George Washington Papers

To George Washington from de Grasse, 15 March 1784

From de Grasse

L’Orient [France] the 15th March 1784

My Dear General

I can not at this time answer the friendship with which you honor me unless it is by a proof of my confidence in you and I give it with pleasure.1

I have the honor to send to you the memorials which I have submitted to the consideration of the Court Martial for their better information of my conduct.

The sincere desire I have to make you judge of this affair induces me to deviate from the order I have received not to communicate those memorials in print. I request you not to shew them to any body, or if you think proper to make use of them I wish you would have them transcribed.

I hope, my dear General that when you have read them with attention, you will be sensible that I have not deserved that you should change your opinion of me; But that all my fault on the 12th day of April 1782 was being unfortunate.2

The Court martial assembled in this place for the determination of this affair will, I hope, determine soon.

I request your leave, my dear General to acquaint you with the issue whatsoever it may be.

I am waiting to hear from you with that impatience arising from the most sincere friendship; Do me the favour to let me hear from you the soonest possible.3 Depend always on the tender and respectful attachment with which I have the honor to be My Dear General Your Excellency’s Most obedient Humble Servant

The Count De Grass.
Associated in the Cincinnati

Translation, DLC:GW; LS, DLC:GW. GW received the letter and read the translation in Philadelphia in May 1784. A transcription of the signed French version is in CD-ROM:GW.

François-Joseph-Paul, comte de Grasse, marquis de Tilly (1722–1788), the commander of the French fleet at the siege at Yorktown in 1781, met defeat off the coast of Martinique in 1782 at the hands of the British admiral Samuel Hood. Forced to surrender his flagship, Ville de Paris, on 12 April 1782 in Saints Passage, de Grasse was taken to London where he was a prisoner of war until allowed to return to France in August 1782.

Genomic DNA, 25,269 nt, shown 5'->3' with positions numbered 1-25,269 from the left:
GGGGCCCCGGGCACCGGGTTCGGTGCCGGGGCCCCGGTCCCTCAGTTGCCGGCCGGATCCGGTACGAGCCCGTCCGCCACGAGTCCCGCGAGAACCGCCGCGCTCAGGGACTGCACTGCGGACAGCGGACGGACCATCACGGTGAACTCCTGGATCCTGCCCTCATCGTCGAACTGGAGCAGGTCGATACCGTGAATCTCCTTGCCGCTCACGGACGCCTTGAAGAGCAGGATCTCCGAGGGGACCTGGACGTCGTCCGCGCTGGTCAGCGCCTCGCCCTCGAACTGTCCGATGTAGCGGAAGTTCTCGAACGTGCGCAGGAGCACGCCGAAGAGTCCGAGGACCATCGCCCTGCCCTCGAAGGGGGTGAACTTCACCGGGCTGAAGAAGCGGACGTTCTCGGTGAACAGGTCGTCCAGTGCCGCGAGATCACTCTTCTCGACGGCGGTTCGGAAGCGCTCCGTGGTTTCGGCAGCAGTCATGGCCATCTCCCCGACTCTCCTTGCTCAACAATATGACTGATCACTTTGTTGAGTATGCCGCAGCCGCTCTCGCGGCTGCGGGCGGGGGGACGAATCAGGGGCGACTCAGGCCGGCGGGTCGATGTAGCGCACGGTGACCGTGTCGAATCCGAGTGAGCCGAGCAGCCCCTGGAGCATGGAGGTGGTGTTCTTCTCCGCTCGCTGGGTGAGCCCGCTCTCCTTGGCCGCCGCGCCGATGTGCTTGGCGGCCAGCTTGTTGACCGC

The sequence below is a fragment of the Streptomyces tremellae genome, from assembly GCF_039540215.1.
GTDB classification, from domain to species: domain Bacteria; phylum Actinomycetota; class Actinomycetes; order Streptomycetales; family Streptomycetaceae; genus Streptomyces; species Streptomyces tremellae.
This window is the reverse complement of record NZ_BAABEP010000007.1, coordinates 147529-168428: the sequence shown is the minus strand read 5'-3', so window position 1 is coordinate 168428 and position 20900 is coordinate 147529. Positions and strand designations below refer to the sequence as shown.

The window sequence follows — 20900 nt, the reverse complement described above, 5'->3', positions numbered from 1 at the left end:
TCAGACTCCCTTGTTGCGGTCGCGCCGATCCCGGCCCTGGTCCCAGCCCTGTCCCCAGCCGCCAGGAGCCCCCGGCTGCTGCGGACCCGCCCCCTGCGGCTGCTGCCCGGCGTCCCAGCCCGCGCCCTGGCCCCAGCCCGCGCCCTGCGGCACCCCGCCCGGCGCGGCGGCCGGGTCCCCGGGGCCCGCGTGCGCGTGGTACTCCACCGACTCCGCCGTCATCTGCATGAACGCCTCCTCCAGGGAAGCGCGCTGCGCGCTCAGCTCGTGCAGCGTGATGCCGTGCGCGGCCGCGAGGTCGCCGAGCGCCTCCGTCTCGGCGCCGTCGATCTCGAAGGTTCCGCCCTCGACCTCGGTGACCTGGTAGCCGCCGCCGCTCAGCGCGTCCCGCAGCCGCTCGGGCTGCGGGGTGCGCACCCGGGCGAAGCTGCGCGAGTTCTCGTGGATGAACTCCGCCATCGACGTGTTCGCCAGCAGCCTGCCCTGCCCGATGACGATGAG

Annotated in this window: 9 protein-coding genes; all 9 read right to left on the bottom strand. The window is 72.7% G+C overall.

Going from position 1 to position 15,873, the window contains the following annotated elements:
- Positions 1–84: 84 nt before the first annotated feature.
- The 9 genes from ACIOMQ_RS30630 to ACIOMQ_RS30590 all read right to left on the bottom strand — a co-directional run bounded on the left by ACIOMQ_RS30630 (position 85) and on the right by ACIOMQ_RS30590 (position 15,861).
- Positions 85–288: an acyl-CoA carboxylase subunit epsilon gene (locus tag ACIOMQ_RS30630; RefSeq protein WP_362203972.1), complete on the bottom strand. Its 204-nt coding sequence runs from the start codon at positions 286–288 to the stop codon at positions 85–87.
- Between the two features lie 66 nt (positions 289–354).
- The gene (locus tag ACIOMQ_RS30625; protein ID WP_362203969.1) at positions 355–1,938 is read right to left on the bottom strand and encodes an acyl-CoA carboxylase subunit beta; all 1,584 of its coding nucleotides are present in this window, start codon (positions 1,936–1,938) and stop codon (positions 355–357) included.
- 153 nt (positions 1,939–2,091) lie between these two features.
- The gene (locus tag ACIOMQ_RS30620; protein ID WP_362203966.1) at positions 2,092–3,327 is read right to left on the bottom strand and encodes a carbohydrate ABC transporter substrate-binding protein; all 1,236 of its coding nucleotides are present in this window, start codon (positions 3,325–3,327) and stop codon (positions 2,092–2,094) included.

1De Grasse wrote to GW on 28 Jan. 1783 telling of his defeat in the waters of the Leeward Islands. GW responded on 15 May 1783 to assure de Grasse that “Altho the 12th of April 1782, was an unfortunate Day to your Excellency, yet it has not tarnished your Glory in the Minds of those who know your Character & have been justly informed [of] the Circumstances of that Days Action. ... It only proves, what many a noble Hero has heretofore experienced, that Fortune is a fickle Mistress in the Distribution of her Favors—and that, like a true Coquette, she is often best pleased with giving pain to her most deserving and meritorious Gallants.”

2In 1782 de Grasse published a mémoire justifying his actions in the battle at Saints Passage and blaming his defeat on the failure of some of the captains in his fleet to follow his orders. On 29 April 1783 the king ordered a conseil de guerre to be formed to investigate de Grasse’s charges. The council of war was not actually convened until early in 1784, and it was not until 21 May 1784 that it issued its voluminous report, for the most part exonerating de Grasse’s captains and, by inference, placing the onus on de Grasse for making unfair or false charges against them.

3GW acknowledged de Grasse’s letter from Philadelphia on 15 May: “My Dr Count, It was at this place I had the honor to receive your favor from L’Orient of the 15th of March—The confidence with which you have honored me, is a pleasing testimony of your friendship—it shall not be abused. And the promise you have given me of transmitting the determination of the Court Martial, I shall look for the fulfillment of with impatience, but under full persuasion that the enquiry will throw additional lustre on your character—‘It was not in your power to command success (on the 12th of Apl 1782) but you did more—you deserv’d it.’

“I thank you for the memorials you have had the goodness to send me—It is unhappy for me however, that I am not sufficiently Master of the French language, to read them without assistance—this, when fully obtained, will, I have no doubt enable my judgment to decide favourably as my wishes & expectations have already done; & these are such as might be expected from your warmest friend & greatest Admirer, G: Washington” (LB, DLC:GW).

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